Rebecca Sherman is a literary agent at Writers House in New York.
What were you like as a young reader? What were your favorite books?
Apparently, my mother left board books for me in my crib and would walk into my room in the morning to find me “reading.” I learned about colors, shapes, numbers and letters with Richard Scary books. I loved to read, but I was a pretty shy and anxious child.
I remember I was in both the “advanced” and the “regular” reading comprehension group in first grade because I was too timid to answer any of the questions in the advanced group, but answered EVERY question in the “regular” group because I was so frustrated that no one else could come up with the answers.
Some of my favorite picture books still are Where the Wild Things Are, There’s A Monster at The End of This Book, and anything involving James Marshall (George & Martha, The Stupids, Miss Nelson is Missing).
As I got older, I read a lot of Beverly Cleary, Judy Blume, and Roald Dahl. I really believe that I fell in love with reading in Mrs. Barber’s fourth grade class where I read Bridge to Terabithia and Tuck Everlasting for the first time. Every class ended with Mrs. Barber reading poetry to us. This is how I learned that reading could connect people.
Unfortunately, in junior high there was a slight drought of great reading. Somehow I ended up reading a lot of early R.L. Stine and Christopher Pike, despite the fact that I can’t see a horror movie to this day. I was looking for something age-appropriate and not too girly and just couldn’t find it.
I am definitely envious of today’s teens and tweens who have so many YA options. I would have loved to read about characters I could relate to, but soon enough I moved on to adult literature.
Admittedly, I became a bit of a pompous reader and attempted A Portrait of the Artist as a Young Man poolside at my overnight camp and Lolita on a family road trip. But my favorite books from my high school years are My Name is Asher Lev by Chaim Potok and the Glass family stories by J.D. Salinger.
And I’ve made up for lost time by reading many YA novels…even poolside and on the subway.
How did you prepare for this career? How long have you been working as an agent?
I was absolutely unprepared for my career as a literary agent. I stumbled on the job of assistant to a Literary Agent at Writers House after graduating from Northwestern with a B.A. in English.
Truth be told, I went on the interview as a favor. A family friend who is in publishing was guiding me on my New York City job hunt. She told me to send a cover letter and resume to her best friend, an agent at Writers House, even though she didn’t need an assistant. I thought it was a complete dead end, but did it anyway.
The next day, Susan Cohen (scroll for bio), another agent at Writers House called me to set up an interview because she had been without an assistant the entire summer. I had been interviewing for editorial assistant positions and had set my sights on such a job.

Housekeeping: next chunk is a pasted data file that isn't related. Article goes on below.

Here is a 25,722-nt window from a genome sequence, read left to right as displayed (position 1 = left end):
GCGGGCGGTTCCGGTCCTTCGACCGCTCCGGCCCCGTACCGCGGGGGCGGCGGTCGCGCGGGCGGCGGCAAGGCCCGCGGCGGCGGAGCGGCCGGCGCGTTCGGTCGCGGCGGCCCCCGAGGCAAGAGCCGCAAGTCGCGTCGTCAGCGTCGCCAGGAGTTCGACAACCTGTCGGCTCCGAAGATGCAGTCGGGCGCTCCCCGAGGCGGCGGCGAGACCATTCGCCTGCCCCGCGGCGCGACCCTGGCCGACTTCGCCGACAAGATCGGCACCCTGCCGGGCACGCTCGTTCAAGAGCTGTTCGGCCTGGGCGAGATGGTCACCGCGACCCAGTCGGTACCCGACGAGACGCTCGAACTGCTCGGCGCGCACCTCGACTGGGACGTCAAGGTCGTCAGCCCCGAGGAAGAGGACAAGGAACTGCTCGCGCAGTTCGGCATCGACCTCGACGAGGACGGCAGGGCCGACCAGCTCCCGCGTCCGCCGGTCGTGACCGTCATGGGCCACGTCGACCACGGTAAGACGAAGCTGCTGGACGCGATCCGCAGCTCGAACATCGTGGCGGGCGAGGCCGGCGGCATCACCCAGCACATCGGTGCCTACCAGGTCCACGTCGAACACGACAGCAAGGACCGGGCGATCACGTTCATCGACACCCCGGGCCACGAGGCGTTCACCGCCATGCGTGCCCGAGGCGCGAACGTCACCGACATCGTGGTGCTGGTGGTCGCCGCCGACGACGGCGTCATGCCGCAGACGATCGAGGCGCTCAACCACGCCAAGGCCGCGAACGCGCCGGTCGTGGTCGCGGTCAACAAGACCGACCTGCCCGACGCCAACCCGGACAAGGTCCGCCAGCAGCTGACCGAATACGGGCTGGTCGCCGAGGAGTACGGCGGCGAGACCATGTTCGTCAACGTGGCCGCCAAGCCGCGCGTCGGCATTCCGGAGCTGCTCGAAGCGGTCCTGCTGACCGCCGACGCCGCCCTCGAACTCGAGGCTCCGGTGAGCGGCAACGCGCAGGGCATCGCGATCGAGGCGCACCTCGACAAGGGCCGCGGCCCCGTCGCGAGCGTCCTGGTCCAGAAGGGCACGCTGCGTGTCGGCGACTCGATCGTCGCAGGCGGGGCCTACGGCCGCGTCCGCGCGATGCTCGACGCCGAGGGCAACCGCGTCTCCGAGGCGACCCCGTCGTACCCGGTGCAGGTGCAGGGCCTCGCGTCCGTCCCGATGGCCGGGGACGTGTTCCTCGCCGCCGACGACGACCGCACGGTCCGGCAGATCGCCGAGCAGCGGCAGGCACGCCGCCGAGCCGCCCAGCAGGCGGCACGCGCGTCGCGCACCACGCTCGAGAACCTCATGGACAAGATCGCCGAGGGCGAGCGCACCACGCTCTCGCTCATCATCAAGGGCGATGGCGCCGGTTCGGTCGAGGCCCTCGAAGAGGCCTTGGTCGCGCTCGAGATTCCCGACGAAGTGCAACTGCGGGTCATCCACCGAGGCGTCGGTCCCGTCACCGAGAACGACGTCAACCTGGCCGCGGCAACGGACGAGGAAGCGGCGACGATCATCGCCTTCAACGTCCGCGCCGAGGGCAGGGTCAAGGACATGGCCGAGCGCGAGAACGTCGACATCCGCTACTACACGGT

I’m not sure that there is any way to prepare outside of a literary agency. Working as an assistant at Writers House was the best course I could have taken. I prepared by observing those around me, devouring children’s and YA books, getting to know those on the editorial side, etc. It was trial by fire, one step at a time.
I began as Susan Cohen’s assistant in September 2001 and took on a few clients about two years later. I was considered a Junior Agent when I represented my own clients and assisted Susan. Around Summer 2005, I really began to build my own list and was promoted to Senior Agent June 2006.
What do you see as the job(s) of the agent in the publishing process?
The literary agent is the advocate for the author (and/or illustrator). While an editor, designer, or art director has an entire publishing house to stand by them and help with decision making, an unagented author or illustrator is going at it alone. I feel it’s of the utmost important for that client to have me and by extension, Writers House in his corner.
That is not to say that I see publishing as agency vs. publisher. To the contrary, I see the client, editor and agent as three integral members of a team. The agent should not be seen as the middleman between the editor and author. The editor and author should maintain a direct relationship. Instead the agent is there to handle business matter (negotiations of offers, contracts, subsidiary rights, etc) freeing the client to focus on creative matters with her editor and publisher.
However, I like my clients to keep me abreast of all progress and setbacks. While it is my job to help untangle complications of scheduling or promotion, I also want to be involved to celebrate a starred review or a great school visit.
Overall, it is my job to oversee and help manage a client’s career instead of focusing on just one book.
What are its challenges?
So much to do, and only so many hours in a day.
Also, there are times when I absolutely love a project and cannot sell it. If I love a project, there is no system of checks and balances. I am free to enter into a working relationship with that writer. By taking on a client, I have devoted my time to her, but none of Writers House’s money.
It’s heartbreaking, and I hate to be the bearer of bad news, but I understand that just because I love something doesn’t mean that a publisher can necessarily take the risk to put money into it. So despite the fact that I am emotionally involved and have allocated some of the little time I have to a project, it might never reach book store shelves.
What do you love about it?